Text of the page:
Academic journal article ABA Banking Journal

Thinking Ergonomically Can Help You Economically

Academic journal article ABA Banking Journal

Thinking Ergonomically Can Help You Economically

Article excerpt

That troublesome loan customer may be a pain in the neck, but if you really want to know about pain, try working as a proof machine operator.

The typical proof machine calls for operator movements that just don't match the abilities of the usual human body. As a result, says Ian M. Chong, an ergonomics expert, proof operators are highly prone to back and left-arm problems. Chong, a speaker at ABA's National Security, Audit, and Risk Management Conference earlier this year, is an analyst with Ergonomics, Inc., Seattle, a consulting firm.

It's the bottom line--maybe literally

Making the tools and furniture of bank employees' tasks more suitable to their bodies--the essential function of ergonomics--isn't just a matter of corporate kindness. It's in the bank's own interest Take the cost of replacing trained, experienced staff who have been crippled through inattention to ergonomics. Think of the costs of workman's compensation claims. Think too of lost productivity due to eyestrain and such.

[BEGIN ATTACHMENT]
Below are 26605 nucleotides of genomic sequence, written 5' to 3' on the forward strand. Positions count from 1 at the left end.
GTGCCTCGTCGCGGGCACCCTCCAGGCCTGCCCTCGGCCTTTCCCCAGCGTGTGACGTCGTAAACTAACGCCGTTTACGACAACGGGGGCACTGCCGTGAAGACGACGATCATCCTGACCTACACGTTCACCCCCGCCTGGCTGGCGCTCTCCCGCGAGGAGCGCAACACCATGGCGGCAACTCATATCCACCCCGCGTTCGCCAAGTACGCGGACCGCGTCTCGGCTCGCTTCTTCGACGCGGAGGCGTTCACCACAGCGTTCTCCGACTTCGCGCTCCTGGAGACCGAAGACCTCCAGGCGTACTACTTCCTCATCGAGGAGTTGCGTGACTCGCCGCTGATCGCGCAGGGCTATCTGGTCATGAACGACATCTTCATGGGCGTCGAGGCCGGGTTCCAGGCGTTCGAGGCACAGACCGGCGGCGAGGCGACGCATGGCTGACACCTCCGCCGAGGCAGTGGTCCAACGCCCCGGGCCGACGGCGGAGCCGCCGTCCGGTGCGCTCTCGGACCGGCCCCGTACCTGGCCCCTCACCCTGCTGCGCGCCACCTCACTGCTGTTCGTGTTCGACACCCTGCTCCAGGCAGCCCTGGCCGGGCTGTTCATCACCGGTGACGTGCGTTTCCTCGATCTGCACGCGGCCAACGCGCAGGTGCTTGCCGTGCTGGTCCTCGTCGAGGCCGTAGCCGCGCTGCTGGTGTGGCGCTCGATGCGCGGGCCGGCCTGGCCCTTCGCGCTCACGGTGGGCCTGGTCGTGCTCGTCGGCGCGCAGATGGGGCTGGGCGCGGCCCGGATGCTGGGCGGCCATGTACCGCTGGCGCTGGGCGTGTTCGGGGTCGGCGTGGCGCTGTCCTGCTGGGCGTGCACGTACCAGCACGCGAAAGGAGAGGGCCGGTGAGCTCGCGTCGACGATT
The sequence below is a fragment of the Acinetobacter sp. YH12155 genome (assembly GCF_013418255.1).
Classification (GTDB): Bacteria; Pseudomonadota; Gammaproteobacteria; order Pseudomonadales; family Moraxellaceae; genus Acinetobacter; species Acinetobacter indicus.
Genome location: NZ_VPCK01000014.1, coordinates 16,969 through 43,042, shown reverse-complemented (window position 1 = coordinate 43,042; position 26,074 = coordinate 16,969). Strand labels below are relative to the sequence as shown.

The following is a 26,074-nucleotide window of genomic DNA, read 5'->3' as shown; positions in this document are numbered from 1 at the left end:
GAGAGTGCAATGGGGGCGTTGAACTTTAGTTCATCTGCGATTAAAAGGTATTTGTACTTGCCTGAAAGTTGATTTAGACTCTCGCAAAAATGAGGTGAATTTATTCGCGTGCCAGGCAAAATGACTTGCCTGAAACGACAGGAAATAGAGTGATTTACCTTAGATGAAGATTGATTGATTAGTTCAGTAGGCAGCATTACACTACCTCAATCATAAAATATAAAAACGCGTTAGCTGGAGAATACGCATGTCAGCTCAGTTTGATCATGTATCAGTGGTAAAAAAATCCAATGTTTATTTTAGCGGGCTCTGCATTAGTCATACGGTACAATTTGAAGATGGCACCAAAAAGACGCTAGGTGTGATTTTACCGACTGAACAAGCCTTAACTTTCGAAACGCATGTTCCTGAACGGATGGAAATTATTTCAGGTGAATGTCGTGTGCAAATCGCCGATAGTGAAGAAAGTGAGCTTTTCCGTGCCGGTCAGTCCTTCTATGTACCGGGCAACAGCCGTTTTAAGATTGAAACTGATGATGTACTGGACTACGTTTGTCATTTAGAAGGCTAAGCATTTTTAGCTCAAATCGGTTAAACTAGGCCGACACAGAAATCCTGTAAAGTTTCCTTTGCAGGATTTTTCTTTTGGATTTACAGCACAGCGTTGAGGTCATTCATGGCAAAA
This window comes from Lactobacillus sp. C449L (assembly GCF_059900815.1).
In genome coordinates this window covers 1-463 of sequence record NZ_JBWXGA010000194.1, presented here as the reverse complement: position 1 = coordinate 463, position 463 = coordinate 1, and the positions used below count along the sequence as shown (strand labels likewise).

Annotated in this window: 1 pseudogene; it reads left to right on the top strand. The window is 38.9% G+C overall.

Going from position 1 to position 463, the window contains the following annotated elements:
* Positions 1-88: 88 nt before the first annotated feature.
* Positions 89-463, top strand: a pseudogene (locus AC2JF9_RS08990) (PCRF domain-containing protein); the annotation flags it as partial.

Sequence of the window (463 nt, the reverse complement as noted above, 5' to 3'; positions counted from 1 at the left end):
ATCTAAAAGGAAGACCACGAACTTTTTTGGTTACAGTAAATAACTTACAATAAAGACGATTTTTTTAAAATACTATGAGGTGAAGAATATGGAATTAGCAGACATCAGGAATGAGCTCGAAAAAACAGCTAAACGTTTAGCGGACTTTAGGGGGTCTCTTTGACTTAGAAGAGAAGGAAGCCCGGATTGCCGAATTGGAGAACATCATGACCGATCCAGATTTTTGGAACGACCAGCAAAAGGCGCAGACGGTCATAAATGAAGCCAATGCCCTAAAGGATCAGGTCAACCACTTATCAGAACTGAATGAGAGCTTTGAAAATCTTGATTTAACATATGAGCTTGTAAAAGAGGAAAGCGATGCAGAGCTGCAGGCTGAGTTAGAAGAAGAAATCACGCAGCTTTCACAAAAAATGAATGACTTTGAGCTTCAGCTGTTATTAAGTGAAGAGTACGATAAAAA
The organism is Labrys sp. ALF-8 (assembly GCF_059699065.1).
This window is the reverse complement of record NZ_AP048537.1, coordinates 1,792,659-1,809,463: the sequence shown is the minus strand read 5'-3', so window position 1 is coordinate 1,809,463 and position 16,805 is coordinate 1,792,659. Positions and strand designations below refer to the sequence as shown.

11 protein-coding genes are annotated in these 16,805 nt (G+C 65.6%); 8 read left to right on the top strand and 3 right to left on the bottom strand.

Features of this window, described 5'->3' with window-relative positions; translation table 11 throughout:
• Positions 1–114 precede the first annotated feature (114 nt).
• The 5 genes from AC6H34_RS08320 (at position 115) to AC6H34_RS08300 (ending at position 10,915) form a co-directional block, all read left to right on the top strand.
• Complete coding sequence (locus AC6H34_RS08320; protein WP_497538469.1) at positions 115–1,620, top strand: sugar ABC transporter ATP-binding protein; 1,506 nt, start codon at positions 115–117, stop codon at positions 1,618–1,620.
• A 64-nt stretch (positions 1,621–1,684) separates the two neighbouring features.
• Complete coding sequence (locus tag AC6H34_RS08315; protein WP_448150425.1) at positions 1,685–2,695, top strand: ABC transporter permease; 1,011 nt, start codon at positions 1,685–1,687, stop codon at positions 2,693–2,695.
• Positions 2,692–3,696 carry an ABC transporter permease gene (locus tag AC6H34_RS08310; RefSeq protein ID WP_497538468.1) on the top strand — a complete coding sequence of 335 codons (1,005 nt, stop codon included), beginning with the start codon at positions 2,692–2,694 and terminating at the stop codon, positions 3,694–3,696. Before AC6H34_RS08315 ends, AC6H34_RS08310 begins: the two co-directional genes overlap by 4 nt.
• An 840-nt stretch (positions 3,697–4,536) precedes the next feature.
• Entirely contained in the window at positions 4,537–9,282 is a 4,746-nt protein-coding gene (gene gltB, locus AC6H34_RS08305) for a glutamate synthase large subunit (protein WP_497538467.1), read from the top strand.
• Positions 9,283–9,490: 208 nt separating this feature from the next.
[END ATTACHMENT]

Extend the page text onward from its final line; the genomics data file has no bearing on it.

Ergonomic solutions need not cost huge amounts of money. Chong noted that one expensive desk-edge cushion available in office catalogs could be imitated quite nicely with 98 cents worth of foam pipe insulation.

On the other hand, spending lots of money on "ergonomically correct" equipment doesn't guarantee anything either. There are some devices that can cause more harm than good.

Home-grown solutions

Some of these problems can be solved by researching the issue, or hiring a consultant that has done so. …

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